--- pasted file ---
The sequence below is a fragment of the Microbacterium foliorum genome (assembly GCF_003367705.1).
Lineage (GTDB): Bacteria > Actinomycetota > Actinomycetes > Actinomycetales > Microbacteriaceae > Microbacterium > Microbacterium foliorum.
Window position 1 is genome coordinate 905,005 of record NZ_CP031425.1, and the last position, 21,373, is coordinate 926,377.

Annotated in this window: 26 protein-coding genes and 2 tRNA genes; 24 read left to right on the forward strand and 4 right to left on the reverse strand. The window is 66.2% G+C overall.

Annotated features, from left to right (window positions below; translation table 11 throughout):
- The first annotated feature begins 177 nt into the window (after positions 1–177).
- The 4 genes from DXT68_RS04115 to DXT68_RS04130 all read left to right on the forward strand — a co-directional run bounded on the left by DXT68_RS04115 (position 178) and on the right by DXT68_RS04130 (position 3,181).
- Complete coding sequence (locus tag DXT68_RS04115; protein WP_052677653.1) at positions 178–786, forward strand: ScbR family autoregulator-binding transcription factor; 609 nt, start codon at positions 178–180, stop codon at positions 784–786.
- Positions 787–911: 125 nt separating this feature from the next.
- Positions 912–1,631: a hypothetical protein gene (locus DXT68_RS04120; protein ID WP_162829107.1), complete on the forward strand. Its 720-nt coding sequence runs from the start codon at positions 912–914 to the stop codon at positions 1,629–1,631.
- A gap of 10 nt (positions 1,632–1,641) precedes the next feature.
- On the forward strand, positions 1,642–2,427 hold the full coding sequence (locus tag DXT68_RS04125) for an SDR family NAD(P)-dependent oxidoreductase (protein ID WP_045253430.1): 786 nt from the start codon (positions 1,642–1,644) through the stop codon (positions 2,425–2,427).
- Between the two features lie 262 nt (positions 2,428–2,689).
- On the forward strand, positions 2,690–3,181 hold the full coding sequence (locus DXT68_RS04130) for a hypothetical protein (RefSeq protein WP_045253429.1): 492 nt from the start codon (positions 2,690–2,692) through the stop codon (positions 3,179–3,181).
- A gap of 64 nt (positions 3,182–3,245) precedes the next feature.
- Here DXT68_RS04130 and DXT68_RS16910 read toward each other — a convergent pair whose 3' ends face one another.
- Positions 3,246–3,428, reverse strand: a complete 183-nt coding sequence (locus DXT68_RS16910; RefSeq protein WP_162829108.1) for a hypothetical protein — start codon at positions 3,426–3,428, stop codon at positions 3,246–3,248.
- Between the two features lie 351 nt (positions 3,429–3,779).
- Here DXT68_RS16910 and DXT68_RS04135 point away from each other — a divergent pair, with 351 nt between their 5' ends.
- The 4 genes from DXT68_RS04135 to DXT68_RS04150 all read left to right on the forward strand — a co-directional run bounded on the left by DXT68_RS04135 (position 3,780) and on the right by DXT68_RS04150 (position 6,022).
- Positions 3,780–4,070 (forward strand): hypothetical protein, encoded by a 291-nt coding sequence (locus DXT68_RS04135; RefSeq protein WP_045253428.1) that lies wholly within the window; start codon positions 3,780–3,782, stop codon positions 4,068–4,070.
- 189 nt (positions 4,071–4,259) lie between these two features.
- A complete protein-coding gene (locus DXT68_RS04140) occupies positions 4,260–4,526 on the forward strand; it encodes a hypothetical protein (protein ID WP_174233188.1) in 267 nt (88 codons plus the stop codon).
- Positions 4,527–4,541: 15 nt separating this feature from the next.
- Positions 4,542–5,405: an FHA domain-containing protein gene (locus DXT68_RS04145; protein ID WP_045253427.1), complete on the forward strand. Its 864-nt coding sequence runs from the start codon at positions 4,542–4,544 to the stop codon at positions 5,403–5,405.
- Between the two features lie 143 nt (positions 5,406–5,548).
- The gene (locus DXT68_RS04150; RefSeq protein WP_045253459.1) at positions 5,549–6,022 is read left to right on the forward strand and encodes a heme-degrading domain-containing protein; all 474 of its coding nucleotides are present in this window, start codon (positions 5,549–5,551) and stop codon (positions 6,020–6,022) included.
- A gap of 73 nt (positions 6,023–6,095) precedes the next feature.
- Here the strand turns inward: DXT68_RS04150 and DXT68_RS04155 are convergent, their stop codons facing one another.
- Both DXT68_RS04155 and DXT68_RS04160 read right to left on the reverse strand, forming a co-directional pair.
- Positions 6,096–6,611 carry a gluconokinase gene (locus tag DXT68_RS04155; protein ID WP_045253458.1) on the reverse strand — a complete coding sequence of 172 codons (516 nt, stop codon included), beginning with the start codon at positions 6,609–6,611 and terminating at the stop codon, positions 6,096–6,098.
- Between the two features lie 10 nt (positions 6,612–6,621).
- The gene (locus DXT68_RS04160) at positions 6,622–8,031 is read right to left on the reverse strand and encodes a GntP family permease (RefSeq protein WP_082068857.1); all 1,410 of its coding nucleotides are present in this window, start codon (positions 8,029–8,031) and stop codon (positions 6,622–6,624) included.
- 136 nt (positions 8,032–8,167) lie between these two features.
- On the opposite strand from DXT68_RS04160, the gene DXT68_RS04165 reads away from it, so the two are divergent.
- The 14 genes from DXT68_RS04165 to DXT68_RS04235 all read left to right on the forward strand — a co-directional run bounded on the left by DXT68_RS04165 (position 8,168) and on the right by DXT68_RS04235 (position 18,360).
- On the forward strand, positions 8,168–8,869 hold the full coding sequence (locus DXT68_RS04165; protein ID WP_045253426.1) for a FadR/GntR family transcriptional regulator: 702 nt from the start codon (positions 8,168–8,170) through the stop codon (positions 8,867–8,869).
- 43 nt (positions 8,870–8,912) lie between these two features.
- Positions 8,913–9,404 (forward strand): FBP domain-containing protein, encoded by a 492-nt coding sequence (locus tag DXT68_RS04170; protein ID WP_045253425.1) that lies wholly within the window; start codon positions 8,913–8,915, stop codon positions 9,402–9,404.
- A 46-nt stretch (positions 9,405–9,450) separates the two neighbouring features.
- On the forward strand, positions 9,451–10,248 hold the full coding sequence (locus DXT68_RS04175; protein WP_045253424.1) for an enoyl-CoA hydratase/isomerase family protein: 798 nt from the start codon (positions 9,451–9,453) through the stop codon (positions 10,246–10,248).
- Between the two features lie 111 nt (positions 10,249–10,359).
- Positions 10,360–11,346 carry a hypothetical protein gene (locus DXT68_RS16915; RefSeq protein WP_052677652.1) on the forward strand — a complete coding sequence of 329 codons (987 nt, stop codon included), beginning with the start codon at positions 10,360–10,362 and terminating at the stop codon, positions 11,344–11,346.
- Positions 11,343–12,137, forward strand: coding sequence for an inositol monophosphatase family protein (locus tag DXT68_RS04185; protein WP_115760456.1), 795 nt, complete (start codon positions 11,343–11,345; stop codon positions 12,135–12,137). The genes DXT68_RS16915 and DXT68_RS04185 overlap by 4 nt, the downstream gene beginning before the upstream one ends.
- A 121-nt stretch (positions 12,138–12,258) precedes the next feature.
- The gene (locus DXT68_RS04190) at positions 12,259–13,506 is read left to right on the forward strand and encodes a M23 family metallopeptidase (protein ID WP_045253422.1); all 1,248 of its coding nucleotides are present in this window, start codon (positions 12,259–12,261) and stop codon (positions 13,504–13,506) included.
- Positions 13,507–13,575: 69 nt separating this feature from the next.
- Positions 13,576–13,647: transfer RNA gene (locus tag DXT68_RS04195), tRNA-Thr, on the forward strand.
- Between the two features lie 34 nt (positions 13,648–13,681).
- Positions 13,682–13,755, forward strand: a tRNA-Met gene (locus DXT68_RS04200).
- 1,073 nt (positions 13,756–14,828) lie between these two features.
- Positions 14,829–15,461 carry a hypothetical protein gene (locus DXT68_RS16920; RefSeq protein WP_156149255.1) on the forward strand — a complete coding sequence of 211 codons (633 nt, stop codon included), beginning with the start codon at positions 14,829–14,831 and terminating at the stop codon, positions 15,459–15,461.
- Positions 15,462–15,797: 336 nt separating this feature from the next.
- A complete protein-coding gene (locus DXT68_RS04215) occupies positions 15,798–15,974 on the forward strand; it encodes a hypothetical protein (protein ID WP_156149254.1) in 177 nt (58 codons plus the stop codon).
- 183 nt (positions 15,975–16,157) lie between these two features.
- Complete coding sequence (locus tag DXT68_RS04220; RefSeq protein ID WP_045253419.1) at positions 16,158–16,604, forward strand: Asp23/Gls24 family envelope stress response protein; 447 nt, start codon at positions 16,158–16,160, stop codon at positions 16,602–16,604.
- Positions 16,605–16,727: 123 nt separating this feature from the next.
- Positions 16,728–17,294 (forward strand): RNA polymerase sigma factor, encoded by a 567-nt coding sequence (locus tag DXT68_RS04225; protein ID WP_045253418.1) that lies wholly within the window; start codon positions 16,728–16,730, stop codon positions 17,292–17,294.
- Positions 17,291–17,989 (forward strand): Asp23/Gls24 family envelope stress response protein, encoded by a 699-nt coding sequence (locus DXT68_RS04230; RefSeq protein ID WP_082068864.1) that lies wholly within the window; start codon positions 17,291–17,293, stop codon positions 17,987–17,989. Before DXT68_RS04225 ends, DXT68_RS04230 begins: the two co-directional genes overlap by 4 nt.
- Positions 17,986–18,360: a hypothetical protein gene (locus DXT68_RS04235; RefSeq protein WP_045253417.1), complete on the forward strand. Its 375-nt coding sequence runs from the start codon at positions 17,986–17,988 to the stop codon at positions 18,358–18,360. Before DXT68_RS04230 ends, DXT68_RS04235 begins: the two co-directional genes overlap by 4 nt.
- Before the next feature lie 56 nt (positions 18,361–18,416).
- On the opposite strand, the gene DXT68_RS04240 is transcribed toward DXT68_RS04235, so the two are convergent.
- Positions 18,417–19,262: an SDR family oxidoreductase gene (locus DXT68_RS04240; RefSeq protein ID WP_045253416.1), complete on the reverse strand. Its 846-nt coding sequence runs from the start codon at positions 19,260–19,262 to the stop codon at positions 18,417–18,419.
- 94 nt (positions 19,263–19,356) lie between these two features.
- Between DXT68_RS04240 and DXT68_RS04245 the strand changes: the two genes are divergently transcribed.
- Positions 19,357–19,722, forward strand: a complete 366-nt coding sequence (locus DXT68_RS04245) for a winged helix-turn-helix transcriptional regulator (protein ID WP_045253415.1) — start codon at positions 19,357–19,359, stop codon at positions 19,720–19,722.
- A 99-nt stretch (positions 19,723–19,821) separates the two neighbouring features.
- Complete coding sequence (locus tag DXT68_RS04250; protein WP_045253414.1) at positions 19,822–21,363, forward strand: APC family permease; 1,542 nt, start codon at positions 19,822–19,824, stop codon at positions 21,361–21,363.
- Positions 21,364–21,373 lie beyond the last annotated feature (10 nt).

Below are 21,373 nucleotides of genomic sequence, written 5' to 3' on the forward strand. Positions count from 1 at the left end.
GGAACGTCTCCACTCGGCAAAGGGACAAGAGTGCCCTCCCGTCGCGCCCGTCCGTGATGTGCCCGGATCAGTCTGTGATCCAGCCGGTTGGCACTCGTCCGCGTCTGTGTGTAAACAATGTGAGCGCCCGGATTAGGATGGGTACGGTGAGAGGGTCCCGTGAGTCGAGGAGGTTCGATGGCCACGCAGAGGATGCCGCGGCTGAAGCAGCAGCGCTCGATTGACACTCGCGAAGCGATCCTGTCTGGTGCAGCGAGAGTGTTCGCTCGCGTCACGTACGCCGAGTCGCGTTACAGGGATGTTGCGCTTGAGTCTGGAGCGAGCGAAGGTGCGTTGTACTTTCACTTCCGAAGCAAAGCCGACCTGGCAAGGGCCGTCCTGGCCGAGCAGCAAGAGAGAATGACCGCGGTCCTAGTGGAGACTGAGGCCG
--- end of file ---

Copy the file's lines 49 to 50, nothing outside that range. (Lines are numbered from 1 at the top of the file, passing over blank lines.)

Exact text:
- Between the two features lie 34 nt (positions 13,648–13,681).
- Positions 13,682–13,755, forward strand: a tRNA-Met gene (locus DXT68_RS04200).